Brittany Benson: Susana, can you please start by telling us a little bit about your role at Sage?
Susana Duran: Of course! I joined Sage six years ago, and my role is focused on digital experiences which include areas like: Conversational Artificial Intelligence, mobile strategies, and other services that are part of Service Fabric like Collaboration or Smart Transactions. My main focus is on helping our customers to digitise their businesses.
Brittany Benson: That is fascinating! How did you get involved in the technology space?
Susana Duran: Since I was very young, I was fascinated by technology and the fact that you can create a solution for a problem from scratch. That solution can be very different depending on many factors. Understanding and being able to solve those problems seemed like magic to me. Also, technology is kind of a blank canvas – it allows you to build anything you want; all you need is time and the right people. The technology path and in this case, computer science, was the logical step for me.
Brittany Benson: I can tell that you’re super creative and passionate about problem solving and finding solutions. With that in mind, what would you say is the best aspect of your job?
Susana Duran: Yes, I love the fact that I don't know how each project is going to go. New technology and finding solutions is experimental, and therefore I can learn something new every, single day. That's the best part! However, it’s also important to recognise that not every project or experiment goes well all the time. Some of them don't succeed because the outcome was not what was expected, the technology was not ready, or simply because the market was not prepared.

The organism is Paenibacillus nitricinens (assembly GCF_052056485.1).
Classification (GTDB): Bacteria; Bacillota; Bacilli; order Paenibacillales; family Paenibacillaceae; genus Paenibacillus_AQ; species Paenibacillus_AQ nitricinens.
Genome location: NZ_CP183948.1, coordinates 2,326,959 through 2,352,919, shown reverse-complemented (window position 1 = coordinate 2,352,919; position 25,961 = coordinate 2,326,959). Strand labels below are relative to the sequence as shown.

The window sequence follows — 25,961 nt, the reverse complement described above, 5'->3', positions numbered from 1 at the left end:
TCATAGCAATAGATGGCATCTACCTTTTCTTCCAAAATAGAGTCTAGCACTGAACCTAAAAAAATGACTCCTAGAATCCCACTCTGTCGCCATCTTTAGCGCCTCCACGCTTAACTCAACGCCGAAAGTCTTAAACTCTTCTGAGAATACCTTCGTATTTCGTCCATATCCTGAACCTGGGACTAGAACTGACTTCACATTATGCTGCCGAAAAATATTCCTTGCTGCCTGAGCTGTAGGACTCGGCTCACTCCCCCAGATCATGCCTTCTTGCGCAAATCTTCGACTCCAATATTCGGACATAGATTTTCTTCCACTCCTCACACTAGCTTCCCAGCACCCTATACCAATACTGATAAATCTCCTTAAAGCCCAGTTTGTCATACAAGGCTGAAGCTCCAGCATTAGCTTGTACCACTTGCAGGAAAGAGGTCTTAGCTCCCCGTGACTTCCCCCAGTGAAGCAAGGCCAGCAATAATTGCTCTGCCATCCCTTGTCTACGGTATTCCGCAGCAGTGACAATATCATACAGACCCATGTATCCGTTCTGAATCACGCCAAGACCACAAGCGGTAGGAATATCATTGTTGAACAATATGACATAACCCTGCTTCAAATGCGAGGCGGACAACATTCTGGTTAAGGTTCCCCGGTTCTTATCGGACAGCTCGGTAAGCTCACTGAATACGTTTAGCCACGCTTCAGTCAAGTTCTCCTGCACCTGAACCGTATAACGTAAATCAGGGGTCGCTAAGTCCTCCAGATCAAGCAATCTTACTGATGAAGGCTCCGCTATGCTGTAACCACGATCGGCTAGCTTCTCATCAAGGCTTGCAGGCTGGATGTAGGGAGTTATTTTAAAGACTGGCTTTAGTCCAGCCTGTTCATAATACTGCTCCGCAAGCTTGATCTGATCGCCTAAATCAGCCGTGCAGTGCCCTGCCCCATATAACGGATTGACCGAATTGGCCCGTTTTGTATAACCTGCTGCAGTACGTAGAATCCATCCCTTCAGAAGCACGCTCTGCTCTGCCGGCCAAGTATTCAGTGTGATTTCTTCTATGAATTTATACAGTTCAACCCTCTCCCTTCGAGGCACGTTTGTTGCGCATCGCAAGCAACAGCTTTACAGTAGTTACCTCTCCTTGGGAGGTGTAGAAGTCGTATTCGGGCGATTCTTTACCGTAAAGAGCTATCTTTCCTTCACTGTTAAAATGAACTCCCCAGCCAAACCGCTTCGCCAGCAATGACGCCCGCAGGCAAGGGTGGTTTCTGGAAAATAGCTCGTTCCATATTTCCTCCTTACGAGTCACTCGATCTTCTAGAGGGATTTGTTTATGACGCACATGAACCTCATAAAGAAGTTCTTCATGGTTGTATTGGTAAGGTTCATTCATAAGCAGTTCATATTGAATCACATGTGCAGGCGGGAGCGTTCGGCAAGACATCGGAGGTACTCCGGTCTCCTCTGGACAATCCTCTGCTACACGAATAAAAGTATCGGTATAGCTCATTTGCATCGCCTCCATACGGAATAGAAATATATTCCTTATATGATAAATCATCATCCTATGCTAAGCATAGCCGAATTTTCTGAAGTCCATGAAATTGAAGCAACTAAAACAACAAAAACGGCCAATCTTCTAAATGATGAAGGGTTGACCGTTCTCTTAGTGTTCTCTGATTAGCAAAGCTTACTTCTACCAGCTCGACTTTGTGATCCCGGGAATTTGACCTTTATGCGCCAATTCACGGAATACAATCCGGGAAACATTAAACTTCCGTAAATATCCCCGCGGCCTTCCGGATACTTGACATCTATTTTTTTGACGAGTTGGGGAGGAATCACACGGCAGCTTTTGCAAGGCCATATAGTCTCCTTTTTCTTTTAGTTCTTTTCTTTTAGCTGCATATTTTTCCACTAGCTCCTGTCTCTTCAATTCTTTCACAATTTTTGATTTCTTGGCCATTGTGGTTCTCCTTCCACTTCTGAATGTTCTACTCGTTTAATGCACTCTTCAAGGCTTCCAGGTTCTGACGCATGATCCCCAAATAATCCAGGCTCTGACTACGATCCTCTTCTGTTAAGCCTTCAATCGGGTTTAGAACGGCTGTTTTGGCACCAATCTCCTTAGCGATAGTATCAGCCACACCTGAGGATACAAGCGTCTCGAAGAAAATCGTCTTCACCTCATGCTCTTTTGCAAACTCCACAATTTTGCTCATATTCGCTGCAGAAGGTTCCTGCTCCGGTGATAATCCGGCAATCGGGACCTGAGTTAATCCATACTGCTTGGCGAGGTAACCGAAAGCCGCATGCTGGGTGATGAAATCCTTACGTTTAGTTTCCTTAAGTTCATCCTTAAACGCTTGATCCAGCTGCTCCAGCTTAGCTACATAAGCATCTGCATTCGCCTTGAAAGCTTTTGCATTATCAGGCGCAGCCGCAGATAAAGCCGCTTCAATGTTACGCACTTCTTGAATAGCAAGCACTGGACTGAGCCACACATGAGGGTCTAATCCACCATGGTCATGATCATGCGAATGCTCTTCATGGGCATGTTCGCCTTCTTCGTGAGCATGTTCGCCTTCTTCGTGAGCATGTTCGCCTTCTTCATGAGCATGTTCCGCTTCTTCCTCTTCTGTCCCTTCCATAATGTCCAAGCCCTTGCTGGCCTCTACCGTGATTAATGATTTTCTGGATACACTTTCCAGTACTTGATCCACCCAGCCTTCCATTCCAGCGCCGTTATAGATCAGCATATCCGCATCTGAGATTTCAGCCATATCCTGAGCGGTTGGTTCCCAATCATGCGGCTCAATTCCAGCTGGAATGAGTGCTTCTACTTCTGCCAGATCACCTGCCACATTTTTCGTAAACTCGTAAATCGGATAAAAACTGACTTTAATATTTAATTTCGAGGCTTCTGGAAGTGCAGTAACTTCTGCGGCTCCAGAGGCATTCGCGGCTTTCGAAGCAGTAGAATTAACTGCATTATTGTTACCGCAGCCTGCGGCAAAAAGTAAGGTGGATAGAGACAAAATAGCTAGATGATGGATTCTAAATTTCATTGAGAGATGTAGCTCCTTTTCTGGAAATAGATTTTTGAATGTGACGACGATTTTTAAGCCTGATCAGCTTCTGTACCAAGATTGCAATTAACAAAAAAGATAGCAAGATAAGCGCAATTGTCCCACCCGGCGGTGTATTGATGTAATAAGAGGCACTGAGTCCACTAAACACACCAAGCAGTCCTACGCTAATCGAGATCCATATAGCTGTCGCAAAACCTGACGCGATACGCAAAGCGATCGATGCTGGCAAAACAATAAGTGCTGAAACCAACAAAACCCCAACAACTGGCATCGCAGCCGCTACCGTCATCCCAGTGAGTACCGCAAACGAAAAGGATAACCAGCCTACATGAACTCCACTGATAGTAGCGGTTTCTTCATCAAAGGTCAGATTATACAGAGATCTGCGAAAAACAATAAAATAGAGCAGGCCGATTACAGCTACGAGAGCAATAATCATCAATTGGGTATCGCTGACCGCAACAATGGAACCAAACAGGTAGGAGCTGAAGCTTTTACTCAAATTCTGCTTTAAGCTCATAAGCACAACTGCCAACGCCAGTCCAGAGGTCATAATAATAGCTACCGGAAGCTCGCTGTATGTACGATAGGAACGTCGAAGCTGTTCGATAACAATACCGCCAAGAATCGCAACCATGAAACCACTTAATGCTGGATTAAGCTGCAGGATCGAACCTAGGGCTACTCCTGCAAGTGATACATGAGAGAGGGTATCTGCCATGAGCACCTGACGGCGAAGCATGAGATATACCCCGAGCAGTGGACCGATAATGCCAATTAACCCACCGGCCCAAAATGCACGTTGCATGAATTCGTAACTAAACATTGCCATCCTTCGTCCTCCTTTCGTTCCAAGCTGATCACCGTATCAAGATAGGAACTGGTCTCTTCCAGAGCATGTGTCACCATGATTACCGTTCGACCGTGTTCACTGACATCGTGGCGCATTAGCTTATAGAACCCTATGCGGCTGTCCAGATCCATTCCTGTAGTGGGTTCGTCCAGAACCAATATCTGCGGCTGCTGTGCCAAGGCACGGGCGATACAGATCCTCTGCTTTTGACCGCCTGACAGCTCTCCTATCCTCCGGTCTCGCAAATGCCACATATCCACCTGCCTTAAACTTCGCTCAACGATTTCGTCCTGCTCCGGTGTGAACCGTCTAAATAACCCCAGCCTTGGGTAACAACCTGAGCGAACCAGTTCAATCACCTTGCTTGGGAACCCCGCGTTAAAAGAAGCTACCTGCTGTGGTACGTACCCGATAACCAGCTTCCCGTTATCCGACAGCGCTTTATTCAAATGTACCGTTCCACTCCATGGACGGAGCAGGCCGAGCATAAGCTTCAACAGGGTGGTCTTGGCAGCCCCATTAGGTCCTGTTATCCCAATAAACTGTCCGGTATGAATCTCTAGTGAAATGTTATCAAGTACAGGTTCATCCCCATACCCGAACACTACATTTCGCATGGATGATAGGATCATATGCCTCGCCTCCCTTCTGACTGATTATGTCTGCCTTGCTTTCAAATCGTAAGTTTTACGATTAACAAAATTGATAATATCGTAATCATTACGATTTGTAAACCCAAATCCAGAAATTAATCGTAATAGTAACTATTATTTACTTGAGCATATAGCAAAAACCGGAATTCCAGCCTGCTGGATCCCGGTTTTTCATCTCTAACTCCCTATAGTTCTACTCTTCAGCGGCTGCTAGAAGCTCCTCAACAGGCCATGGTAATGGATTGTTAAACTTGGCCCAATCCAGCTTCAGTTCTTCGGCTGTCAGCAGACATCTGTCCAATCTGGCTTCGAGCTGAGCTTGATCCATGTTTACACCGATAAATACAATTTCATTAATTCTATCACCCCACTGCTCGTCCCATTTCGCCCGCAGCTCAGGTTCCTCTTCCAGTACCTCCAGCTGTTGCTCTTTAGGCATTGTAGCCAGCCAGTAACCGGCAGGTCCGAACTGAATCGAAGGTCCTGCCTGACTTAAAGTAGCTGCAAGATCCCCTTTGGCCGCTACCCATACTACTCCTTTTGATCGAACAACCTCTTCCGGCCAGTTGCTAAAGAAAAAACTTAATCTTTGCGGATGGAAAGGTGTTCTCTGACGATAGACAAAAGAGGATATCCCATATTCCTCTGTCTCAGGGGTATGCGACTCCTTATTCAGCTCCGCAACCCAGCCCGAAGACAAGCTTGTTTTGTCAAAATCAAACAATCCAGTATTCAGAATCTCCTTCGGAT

Brittany Benson: That does seem challenging, but also a very exciting role. From a personal perspective, are there any other challenges that you can share from your work experience, and any key learnings that came from it?
Susana Duran: Unfortunately, a clear obstacle in my career was when I was working at a previous company that held the belief that being a mother meant you can’t be a good leader or be successful at your job. This simply is not true. But I had to start from scratch in a different company, during a time in my life when I was not expecting to have to do that. It took some time to get where I was, but I did it. That's a reminder for everyone that you may find unexpected obstacles in your career but you can always work on them and overcome.
Brittany Benson: That's remarkable how you handled that! When you find yourself in challenging situations, is there anyone that you look to for inspiration that has really helped you during your career?
Susana Duran: Yes, Michelle Obama! She was a real role model, raised her voice, and is an advocate for women rights and diversity. She said, “Don’t waste your seat at the table. If you are scared to use your voice, then you’ve got to get up and give it to someone who isn’t afraid to use the spot.” This was so encouraging for women to speak up in the workplace, and I like to use that quote when I'm mentoring other women.
Brittany Benson: That’s incredibly inspiring! When you’re not mentoring and leading others, are there any off-work passions or hobbies that you have?
Susana Duran: Yes, definitely. I'm the mother of two little girls, so I try to spend all my spare time with them. As they get older, I’ve enjoyed sharing one of my passions with them, that in fact, has to do with technology. I'm trying to contribute and close the gender gap in technology. When I have time, I'm taking part in events, conferences, round tables, and mentoring. It’s important to me to show that women are visible in these areas. I want my daughters to grow up and see that they can be visible and have a powerful voice at the table.
Read the other colleague profiles who are part of Sage’s Women in Technology interview series.